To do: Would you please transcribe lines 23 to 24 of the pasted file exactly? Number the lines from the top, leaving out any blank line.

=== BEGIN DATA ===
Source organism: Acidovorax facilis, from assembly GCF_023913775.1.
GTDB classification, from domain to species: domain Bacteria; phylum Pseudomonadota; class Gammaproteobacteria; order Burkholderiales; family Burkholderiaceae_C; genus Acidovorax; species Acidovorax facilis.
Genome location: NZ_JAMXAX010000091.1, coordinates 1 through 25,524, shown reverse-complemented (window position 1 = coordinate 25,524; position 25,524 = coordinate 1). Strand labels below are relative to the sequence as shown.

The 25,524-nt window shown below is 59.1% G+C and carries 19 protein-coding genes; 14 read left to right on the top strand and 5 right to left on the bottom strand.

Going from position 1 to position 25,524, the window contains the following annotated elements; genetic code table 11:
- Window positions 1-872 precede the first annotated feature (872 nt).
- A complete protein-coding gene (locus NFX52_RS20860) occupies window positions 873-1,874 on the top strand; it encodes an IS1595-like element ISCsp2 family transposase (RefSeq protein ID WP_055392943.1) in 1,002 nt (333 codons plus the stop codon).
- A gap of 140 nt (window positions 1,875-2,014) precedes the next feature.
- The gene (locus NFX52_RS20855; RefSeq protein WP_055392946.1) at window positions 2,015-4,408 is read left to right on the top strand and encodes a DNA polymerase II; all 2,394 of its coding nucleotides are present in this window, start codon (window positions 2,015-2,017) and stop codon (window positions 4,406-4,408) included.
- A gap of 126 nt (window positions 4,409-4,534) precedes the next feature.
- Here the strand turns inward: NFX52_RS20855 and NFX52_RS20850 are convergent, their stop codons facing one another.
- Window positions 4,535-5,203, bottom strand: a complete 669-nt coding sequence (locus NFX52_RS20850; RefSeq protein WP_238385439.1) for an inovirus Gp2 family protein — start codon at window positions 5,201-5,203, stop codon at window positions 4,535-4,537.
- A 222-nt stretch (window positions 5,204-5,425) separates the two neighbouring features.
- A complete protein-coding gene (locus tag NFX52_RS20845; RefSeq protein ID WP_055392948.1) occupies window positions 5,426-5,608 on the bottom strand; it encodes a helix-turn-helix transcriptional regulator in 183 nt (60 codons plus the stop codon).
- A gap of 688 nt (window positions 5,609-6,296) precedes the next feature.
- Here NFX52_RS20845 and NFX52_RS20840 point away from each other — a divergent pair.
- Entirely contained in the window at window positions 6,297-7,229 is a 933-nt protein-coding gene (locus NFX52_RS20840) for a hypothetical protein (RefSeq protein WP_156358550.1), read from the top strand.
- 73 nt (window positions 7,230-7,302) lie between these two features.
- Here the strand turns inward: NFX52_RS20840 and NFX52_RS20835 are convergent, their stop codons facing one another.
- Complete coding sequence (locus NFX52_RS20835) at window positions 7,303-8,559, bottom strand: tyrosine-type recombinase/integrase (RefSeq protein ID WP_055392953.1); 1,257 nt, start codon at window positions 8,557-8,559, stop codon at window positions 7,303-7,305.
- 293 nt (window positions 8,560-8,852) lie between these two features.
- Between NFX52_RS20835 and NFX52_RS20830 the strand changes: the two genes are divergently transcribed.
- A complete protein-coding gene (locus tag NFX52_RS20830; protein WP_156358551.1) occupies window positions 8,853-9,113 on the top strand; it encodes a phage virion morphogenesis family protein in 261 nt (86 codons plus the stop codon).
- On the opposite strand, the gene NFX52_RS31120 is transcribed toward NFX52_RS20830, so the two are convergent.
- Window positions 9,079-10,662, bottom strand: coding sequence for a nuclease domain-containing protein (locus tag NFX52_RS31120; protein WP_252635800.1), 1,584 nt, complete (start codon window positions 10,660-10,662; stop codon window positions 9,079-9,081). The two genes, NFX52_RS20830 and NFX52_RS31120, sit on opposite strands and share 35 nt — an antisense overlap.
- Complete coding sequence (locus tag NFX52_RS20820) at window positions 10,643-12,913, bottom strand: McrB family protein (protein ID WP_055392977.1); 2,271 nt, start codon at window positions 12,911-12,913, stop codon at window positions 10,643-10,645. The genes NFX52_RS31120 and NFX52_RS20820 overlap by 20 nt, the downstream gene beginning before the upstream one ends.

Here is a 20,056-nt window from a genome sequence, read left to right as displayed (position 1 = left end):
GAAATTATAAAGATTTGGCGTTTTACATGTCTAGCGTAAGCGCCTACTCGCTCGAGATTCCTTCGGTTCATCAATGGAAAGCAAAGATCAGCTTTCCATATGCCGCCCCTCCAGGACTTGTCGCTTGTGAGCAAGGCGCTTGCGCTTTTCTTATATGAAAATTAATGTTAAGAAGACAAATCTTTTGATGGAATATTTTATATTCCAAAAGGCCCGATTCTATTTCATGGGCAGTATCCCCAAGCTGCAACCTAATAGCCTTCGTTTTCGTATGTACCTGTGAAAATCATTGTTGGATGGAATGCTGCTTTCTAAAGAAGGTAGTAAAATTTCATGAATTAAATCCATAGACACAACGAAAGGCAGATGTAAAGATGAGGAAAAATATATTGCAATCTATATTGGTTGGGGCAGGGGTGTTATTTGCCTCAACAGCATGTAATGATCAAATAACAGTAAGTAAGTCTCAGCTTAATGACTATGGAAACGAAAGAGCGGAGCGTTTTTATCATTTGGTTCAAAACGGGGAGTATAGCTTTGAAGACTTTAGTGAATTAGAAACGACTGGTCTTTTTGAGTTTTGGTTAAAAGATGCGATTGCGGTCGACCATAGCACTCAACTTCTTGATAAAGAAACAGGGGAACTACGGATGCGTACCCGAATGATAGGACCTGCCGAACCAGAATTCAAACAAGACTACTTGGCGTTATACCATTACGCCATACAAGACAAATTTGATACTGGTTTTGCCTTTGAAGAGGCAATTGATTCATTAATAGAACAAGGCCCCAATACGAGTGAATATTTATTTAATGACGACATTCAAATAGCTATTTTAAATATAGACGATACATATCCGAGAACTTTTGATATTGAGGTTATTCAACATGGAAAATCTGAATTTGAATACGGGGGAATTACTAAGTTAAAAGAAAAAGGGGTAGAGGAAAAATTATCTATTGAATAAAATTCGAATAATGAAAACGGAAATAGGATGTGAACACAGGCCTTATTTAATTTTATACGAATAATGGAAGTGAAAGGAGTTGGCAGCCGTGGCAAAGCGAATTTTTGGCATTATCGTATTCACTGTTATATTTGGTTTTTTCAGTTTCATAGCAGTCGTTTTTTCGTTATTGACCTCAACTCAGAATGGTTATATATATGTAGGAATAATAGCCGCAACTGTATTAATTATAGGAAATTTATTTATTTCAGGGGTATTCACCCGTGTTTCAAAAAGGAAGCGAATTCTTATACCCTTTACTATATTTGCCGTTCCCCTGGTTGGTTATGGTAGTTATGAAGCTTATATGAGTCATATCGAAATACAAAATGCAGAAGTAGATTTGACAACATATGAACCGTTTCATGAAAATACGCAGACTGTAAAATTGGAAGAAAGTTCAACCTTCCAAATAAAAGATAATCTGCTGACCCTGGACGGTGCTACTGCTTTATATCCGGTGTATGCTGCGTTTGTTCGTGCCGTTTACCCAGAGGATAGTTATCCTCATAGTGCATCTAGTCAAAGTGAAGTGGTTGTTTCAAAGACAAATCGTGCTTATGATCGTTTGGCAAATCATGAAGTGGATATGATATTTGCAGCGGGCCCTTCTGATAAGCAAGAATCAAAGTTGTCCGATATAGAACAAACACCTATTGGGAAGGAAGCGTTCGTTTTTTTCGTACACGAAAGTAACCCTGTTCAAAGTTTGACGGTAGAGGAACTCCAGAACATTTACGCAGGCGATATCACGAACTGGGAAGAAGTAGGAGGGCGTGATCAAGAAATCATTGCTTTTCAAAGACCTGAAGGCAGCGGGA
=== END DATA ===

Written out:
- A complete protein-coding gene (locus tag NFX52_RS20830; protein WP_156358551.1) occupies window positions 8,853-9,113 on the top strand; it encodes a phage virion morphogenesis family protein in 261 nt (86 codons plus the stop codon).
- On the opposite strand, the gene NFX52_RS31120 is transcribed toward NFX52_RS20830, so the two are convergent.